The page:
The center is equipped with a satellite system and wireless high speed Internet 2. This allows wireless internet access, including web cameras for video conferencing, distance education and data exchange. The system was installed through a partnership of Clemson University, the American Distance Education Consortium (ADEC), the U.S. National Science Foundation, and Tachyon, the satellite dish manufacturer. It is the most active satellite station in ADEC’s international network.
The lodge also includes a class/meeting room that seats up to 25, a small library of scientific reference material, maps and student research papers, and a laboratory with state-of-the-art equipment. In addition, the site includes a greenhouse and more than 150 acres of rainforest, successional forest and agricultural land. Visiting scientists should bring any specialized equipment needed for their research or teaching, including computers with wireless internet cards. In some circumstances, arrangements can be made to ship your equipment ahead of time to avoid any luggage restrictions.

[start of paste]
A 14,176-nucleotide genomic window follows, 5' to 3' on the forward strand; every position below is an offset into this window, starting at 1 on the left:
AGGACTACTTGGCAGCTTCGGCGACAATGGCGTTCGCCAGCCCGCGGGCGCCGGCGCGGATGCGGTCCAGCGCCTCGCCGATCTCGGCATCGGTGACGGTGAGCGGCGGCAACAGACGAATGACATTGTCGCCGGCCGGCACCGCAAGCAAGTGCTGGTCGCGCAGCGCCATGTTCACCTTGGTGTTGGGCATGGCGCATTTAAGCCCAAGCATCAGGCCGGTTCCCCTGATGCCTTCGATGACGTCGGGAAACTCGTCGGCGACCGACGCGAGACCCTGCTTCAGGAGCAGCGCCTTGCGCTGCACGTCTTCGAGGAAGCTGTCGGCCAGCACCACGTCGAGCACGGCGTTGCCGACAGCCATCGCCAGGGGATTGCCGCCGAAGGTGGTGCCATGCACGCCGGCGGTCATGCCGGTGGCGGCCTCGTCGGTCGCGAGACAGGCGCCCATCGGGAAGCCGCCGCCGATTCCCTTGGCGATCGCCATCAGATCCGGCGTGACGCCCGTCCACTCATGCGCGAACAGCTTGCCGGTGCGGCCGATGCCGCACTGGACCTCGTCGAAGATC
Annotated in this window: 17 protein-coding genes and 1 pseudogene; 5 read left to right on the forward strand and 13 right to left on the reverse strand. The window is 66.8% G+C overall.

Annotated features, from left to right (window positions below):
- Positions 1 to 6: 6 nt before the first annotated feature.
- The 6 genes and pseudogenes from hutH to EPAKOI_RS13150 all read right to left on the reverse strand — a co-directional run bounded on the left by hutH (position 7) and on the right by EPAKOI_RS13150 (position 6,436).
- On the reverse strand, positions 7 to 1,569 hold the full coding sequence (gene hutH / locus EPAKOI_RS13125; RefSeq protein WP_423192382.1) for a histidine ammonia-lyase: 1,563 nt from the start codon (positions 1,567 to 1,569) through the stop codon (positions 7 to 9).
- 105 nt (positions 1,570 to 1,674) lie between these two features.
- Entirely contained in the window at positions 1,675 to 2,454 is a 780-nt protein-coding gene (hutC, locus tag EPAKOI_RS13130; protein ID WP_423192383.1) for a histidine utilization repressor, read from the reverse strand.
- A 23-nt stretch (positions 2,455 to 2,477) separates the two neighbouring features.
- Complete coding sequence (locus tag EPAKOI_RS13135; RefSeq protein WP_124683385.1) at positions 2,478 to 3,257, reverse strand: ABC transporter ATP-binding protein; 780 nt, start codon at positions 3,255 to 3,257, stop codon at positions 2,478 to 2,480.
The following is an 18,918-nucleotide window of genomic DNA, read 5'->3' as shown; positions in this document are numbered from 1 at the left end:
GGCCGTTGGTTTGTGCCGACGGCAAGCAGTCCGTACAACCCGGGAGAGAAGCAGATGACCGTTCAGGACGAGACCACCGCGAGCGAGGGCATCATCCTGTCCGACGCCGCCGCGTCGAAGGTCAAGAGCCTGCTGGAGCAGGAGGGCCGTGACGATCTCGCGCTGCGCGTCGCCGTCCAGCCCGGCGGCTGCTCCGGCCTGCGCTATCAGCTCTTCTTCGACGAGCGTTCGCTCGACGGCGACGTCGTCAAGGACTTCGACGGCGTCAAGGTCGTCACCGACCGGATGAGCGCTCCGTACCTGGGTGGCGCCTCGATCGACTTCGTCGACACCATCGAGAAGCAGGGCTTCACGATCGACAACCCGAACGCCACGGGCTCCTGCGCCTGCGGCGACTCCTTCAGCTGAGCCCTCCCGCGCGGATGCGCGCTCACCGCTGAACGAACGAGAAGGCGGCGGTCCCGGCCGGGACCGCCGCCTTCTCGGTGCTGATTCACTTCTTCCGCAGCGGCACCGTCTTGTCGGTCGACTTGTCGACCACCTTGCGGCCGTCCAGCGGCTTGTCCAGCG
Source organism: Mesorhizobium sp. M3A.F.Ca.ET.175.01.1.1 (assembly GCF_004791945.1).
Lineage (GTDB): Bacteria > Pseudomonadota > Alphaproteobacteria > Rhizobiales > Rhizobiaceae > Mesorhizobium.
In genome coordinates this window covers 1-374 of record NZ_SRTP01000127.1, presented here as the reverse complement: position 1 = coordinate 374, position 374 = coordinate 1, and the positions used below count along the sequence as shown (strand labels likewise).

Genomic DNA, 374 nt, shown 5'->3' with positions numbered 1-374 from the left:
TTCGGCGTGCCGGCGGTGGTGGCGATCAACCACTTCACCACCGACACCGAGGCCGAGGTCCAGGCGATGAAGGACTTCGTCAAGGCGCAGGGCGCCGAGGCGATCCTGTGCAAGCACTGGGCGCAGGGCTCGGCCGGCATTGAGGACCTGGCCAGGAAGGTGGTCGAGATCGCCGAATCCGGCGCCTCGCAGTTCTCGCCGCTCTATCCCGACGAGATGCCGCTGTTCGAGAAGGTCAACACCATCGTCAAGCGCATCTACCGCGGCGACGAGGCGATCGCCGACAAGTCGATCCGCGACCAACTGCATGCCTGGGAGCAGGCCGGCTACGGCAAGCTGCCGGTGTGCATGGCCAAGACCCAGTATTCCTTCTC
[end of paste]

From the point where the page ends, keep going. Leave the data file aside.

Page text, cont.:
Past research projects include studies of local bats, reptiles, amphibians, insects, crustaceans, birds, stream water habitats and plant life. An insect collection and herbarium are housed in museum-grade cabinetry; corresponding databases are in development. Inventories of the plant and bird species at Springfield also are being developed.
A computer laboratory provides access to previous research databases from the Archbold Center, as well as to electronic journals. Data includes research findings, student reports, published articles, maps, photographs, and taxonomic keys. A virtual herbarium of island plants is being developed. Our goal is to ensure that all researchers and students can perform adequate background research, prepare for field sessions, and optimize their productivity during their stay at the center.